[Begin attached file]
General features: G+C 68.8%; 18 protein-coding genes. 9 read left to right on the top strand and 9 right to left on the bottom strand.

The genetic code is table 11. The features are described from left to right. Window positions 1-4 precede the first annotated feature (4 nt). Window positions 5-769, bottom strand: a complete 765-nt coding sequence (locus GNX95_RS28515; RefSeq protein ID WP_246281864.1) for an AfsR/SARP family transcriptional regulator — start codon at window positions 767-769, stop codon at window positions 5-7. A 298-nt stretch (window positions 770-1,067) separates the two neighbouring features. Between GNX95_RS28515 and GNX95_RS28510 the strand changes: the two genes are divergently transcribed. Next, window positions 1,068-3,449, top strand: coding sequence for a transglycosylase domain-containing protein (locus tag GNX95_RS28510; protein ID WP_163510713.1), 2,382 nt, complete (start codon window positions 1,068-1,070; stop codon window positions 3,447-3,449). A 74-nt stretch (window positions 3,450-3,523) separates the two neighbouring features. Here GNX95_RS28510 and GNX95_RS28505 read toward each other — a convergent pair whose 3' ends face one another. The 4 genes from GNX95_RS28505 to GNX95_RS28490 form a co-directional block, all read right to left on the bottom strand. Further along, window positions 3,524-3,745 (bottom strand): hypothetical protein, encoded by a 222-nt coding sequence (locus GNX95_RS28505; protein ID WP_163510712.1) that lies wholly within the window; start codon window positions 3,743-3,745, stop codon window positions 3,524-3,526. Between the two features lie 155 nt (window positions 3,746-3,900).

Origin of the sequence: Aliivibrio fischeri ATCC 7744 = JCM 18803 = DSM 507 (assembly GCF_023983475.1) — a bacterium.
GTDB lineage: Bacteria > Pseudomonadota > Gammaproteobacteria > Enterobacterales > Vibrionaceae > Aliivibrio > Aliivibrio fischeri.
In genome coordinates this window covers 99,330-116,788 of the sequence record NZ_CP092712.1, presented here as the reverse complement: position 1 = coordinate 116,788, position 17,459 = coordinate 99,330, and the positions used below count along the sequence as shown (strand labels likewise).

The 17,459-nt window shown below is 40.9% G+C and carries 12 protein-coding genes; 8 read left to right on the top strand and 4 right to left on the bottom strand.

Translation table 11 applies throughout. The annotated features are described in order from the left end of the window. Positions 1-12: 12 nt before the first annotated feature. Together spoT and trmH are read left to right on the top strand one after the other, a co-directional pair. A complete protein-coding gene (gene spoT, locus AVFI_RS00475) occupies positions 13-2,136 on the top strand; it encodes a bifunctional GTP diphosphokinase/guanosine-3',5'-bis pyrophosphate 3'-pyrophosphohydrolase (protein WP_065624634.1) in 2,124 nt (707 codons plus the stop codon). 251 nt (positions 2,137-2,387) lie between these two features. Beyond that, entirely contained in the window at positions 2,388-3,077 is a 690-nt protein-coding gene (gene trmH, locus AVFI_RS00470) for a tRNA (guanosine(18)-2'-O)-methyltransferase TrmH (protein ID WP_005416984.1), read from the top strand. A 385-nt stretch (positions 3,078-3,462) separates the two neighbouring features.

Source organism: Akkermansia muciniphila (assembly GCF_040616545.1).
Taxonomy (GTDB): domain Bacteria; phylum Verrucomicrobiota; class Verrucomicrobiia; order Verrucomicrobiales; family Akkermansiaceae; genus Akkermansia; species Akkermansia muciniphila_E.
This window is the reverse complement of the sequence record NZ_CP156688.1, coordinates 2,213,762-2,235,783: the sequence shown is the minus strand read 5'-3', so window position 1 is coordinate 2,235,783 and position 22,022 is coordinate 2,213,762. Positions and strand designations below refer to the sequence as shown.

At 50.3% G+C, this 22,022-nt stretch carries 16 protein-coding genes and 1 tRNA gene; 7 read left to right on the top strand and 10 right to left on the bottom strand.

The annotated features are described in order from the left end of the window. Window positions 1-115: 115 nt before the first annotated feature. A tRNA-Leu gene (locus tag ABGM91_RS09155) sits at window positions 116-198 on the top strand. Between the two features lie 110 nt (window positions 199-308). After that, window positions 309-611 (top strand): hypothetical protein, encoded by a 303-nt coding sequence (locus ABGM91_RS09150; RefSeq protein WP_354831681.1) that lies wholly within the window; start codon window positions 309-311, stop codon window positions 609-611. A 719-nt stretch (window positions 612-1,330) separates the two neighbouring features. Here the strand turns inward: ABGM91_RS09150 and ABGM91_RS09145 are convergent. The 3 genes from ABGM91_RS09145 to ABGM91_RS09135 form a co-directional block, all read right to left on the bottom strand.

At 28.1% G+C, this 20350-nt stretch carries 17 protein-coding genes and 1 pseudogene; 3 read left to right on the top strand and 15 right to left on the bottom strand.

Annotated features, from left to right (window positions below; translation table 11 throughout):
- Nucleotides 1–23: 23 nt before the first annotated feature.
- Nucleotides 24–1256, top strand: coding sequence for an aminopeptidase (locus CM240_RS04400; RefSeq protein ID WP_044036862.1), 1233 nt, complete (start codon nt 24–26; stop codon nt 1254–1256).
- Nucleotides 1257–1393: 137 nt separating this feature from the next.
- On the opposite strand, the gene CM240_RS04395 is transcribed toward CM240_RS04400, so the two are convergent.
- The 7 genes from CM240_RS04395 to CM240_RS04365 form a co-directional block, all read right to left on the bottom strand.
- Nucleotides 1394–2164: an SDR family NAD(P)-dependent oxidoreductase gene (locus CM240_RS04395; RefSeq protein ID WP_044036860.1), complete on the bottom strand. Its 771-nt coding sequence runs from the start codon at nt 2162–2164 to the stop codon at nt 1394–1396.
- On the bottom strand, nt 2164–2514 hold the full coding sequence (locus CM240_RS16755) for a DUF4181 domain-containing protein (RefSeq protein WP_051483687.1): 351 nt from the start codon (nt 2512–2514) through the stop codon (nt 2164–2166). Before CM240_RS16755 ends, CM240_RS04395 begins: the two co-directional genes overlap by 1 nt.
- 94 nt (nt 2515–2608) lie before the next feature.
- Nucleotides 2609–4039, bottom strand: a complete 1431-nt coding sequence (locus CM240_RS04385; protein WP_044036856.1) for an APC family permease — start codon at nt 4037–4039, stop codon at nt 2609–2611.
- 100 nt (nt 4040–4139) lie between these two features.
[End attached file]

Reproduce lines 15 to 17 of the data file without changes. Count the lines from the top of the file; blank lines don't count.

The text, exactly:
- Nucleotides 1–23: 23 nt before the first annotated feature.
- Nucleotides 24–1256, top strand: coding sequence for an aminopeptidase (locus CM240_RS04400; RefSeq protein ID WP_044036862.1), 1233 nt, complete (start codon nt 24–26; stop codon nt 1254–1256).
- Nucleotides 1257–1393: 137 nt separating this feature from the next.